Monday, June 2, 2008
ADVIL LIQUIGELS: DON'T LEAVE HOME WITHOUT THEM.
I've changed my first swimsuit post pics to more anonymous but still relevant pics to keep it seminonimous here, as that gives me the liberty to relate events like what will follow. I've also added a couple of extra pics since I hear that my derriere has fans ;)
So on to explaining this post's title. Our office hosted another deposition this afternoon. The day had already been pretty trying. Everything seemed to be going fine the first half hour or so; the door to the conference room where the depo was taking place was closed, but soon I could hear muffled but louder voices. Almost an hour later, the defense counsel bursts out, nearly slamming the conference room door in CC's face, who's following close behind yelling "WHAT THE FUCK do you mean by THAT?"
Defense counsel swings the front door open, turns back and glares at CC. His green eyes are bloodshot; then he locks them on me for a split second -- I can only describe that look as homicidal -- before tearing out the front door without closing it. At this point he's muttering tortured incomprehensible curses, and then he stops by the front desk lobby. The part-time student behind the desk staring at him has gone bloodless white. Defense counsel proceeds to swing his metal briefcase across the lobby, straight at a glass "sculpture" displayed on an iron tripod; it resembles (or resembled) a 3-foot in diameter burnt pizza. The burnt pizza sculpture shatters, the sound echoing. Heads pop out of offices around the lobby.
CC is at our still-open door; I think she mouthed "oh shit." Our big guy runs out of his office at this point, stepping between CC and defense counsel. "STOP RIGHT THERE" he booms to defense counsel, who's breathing like he's running a marathon in his head, eyes locked to where his briefcase lies on shards of thick glass across the floor.
Two security guards were at the lobby entrance now, but the big guy waved them off after snapping his cell phone shut. Big guy walked toward the defense counsel slowly saying "Come with me, come." And defense counsel followed, as the big guy's cell rang and he answered. From his replies I gather it was defense counsel's firm. The seconds between when defense counsel unlocked his eyes from his briefcase-missile till when he followed the big guy out the building seemed like minutes to me, and to CC and everyone else there I'm sure.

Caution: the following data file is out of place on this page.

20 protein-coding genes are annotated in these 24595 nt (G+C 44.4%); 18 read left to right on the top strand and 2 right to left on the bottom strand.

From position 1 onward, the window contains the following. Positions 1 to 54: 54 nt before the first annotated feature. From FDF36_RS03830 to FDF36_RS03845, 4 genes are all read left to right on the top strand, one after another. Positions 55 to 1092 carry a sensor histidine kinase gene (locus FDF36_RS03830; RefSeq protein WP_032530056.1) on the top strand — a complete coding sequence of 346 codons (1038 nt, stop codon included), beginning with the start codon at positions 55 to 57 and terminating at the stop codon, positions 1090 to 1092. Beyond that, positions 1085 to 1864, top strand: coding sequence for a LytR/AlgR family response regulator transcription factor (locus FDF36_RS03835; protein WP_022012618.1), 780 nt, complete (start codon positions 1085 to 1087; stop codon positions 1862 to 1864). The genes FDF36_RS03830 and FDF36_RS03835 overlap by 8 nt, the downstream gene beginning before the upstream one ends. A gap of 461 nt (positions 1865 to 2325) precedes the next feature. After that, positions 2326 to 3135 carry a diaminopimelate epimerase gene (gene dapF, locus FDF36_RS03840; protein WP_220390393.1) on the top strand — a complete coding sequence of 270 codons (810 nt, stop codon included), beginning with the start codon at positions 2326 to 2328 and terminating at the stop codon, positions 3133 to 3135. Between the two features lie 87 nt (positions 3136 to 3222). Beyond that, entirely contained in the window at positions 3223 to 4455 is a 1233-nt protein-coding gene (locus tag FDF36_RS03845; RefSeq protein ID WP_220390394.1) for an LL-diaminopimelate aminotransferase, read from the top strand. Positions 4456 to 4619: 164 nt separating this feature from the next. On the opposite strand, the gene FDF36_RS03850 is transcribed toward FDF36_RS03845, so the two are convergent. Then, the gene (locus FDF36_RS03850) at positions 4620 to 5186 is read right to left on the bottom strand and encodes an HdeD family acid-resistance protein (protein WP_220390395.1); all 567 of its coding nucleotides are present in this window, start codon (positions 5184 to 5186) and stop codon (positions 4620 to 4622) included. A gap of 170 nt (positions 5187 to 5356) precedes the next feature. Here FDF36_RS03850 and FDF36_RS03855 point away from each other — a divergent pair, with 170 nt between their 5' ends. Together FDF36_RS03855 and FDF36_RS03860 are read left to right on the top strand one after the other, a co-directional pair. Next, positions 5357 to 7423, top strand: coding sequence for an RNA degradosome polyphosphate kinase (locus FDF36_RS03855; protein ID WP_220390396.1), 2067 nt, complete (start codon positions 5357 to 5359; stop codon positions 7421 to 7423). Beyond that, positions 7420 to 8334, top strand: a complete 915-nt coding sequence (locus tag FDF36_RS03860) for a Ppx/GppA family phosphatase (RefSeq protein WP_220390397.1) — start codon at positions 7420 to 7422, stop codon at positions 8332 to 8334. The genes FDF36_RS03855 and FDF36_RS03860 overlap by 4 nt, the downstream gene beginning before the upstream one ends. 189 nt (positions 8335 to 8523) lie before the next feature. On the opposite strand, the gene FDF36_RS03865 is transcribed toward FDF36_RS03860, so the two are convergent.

Maintenance was called to clean up the mess; after an admin from another office commented that "I reported that damned glass thing as an earthquake hazard last safety meeting -- guess it's a moot point now."
And defense counsel...well, the man's father is the pastor of a church in a neighboring county flock-full of important or self-important members of its community. Up to now, this guy was one of those people Jim Heynen seems to be be writing about in the poem which follows.
At the end of the day, as CC rifled through her bag and I handed her the Advils from mine and she took them wordlessly and swallowed them sans water, the Beatles song "Nowhere Man" played on the lobby system. Serendipity or what, what to call it? Defense counsel was so shiny happy clean, one of those guys you just can't imagine having more than the one-dimensional life of upper middle class yuppiefied "godliness," as perhaps his pastor father would call it. And this happens.
Anyway, been a long day and evening, so with renewed gratefulness for my relative freedom and for a family that didn't groom me for a staged life, I afix here Heynen's poem, which I copied by hand word for word in one of my "good" journals when I first read it in contemporary American poetry. And the youtube of the Beatles song. Good night, good morning, or good day now.
The Clean People, by Jim Heynen, from A Suitable Church 
The clean people worry me.
Wherever they go, I face the glare
of their immaculate smiles,
their polished demeanor
declaring the good life of order.
Where is the smudged message of grief,
the scuff-marks of pain?
With all the dirt in the world,
who got theirs?
I think I am one
and take my place with the soiled.
We are the others
who cannot balance budgets,
nor wear white to our weddings.
Our garb is the haggard
will to survive.
Our language is the mono-
syllabics of dust.
we make our salacious way,
staining the world as we go.
We sing of flesh and the earth,
haloed in the absence of filth,
must live near God,
their heavenly songs
lodged in the unmarred
keyboards of their grins.
Here they come now,
their clean mouths open,
spilling light as they go.